Home Tested Slow Cooker Recipes
Review by Molly
Recipes included in this little book include: BBQ beef sandwiches, and a Cheesy Chicken both of which I intend to try in the next few days. I know my resident taster will like the BBQ and feel confident that even though he is a non chicken eater he will try the cheesy chicken. Both recipes are easy to follow and use ingredients commonly found in most kitchen pantries.
Other recipes include Honey Ribs, Chinese Cashew Chicken, Stuffed Peppers and Chili with Beans and Corn. The Swiss Steak recipe is another I will be trying, it appears to be a meal in a pot needing only the addition of a salad and a nice crusty bread.
Italian Subs, Red Beans and Rice with Ham, Clam Chowder, Chicken and Stuffing all are presented in easily followed recipes and eye catching full page photos. Rounding out the fourteen recipes gleaned from contributors across the US are Cantonese Pork, Beef Stroganoff and the old standby Pot Roast.
I like the size and format of the work. On the pages of: Recipes are presented on the left leaf and a full color photo is found on the right. Recipes include ingredients, cooking times and number of servings. Each of the recipes appears to be well thought out, and I'm confident the ones I try will prove to be tasty.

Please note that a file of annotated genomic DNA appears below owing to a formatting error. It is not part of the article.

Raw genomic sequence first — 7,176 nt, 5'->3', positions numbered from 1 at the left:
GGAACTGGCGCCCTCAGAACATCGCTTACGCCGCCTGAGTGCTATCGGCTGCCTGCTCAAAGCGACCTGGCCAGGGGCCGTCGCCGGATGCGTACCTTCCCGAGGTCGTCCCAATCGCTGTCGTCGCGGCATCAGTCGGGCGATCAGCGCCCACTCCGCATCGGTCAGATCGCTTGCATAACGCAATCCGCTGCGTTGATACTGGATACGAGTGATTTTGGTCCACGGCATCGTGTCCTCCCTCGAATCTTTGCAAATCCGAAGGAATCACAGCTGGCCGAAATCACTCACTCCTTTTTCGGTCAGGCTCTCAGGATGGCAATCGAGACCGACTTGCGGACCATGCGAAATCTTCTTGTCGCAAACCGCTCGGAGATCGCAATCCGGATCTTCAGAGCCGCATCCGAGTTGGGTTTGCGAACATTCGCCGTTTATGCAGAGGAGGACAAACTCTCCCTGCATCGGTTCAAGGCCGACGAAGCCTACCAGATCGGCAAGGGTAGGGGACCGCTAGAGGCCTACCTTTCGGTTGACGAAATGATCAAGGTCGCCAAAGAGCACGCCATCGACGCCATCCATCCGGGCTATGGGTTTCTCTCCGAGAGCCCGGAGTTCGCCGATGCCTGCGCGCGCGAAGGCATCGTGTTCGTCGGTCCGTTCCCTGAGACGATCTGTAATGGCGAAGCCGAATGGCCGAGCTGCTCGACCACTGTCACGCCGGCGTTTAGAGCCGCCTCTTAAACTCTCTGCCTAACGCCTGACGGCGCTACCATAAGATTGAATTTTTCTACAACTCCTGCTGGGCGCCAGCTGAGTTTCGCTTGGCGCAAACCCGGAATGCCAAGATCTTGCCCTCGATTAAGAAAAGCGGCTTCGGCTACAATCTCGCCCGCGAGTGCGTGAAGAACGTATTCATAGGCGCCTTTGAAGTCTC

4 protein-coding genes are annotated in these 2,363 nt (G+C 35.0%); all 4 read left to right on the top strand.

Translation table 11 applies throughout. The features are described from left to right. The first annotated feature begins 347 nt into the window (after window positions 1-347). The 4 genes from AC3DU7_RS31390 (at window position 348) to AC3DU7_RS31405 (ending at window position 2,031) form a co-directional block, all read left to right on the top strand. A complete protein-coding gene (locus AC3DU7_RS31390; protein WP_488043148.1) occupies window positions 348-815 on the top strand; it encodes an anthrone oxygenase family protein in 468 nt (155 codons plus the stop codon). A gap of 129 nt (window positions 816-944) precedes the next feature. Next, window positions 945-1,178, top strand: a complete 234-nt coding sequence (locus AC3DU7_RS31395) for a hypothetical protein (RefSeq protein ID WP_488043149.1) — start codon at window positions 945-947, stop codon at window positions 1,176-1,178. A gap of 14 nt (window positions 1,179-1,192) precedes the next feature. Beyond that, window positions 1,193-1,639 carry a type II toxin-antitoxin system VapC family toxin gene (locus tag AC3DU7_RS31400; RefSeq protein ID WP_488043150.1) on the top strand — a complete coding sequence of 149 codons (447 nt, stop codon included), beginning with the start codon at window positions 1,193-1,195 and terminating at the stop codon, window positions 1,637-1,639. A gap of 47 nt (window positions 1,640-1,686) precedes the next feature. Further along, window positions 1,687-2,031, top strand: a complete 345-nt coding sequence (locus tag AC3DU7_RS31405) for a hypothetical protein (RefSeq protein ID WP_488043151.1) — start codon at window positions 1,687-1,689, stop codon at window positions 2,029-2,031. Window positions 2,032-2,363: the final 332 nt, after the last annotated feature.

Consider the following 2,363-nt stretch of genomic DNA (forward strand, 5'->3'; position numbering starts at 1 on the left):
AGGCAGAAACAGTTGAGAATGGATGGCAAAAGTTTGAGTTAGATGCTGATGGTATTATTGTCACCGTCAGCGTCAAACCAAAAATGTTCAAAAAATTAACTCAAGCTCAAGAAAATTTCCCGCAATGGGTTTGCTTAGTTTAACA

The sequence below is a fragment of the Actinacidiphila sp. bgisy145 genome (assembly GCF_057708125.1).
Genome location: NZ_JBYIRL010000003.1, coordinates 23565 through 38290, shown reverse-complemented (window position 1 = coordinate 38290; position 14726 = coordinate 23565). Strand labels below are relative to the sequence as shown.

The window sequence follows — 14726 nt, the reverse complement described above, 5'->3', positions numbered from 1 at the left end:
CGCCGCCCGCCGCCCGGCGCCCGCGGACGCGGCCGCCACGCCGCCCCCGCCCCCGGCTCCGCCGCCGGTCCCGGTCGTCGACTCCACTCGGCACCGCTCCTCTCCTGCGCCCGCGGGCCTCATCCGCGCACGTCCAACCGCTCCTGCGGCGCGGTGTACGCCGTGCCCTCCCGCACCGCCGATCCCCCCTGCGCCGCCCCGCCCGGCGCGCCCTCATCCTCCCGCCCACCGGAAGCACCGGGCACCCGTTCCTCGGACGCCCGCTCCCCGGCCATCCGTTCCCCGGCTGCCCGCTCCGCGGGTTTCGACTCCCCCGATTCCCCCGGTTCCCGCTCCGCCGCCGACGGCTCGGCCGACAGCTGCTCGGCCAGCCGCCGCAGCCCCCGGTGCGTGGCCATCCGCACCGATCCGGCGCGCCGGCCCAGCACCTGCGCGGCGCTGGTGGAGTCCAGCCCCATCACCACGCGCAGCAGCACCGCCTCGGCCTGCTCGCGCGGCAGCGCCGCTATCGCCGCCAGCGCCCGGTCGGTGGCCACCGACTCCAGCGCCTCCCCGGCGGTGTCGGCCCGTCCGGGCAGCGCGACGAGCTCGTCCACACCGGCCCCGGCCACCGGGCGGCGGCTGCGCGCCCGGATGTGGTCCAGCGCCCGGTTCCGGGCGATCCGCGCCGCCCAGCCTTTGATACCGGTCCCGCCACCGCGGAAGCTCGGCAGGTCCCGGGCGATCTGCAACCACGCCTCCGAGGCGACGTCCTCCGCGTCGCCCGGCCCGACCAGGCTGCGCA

Home Tested Slow Cooker Recipes appears to be one of a series; I received three Soups and Stews, Favorite Chili and Home Tested Slow Cooker Recipes. The small size of the books provide a good collection for new or beginning cooks as well as for the cook who has prepared meals for years. Newer cooks may be overwhelmed with a recipe book containing many pages and many dishes, an experienced cook may not need another cookbook filled with many recipes. I like the 14 recipes format presented in this Slow Cooker book.
I would like to know a little more about how the editor came by the recipes, per a note on the recipes; one is from Kentucky, another from Pennsylvania. Are these recipes the editor asked for, received from homemakers or home economists, or found in an old box? Knowing the history of the recipes is often as intriguing as the recipes themselves.
The back cover has a handy Metric Conversion Chart including dry and liquid measures, weights, dimensions, baking pan sizes and oven temps. This will prove informative for the "old" cook who learned only the "American" measures and will help new cooks "get it together" as they prepare their first meals.
These reviews are personal opinions only and in no way reflect other readers' opinions of the books discussed.
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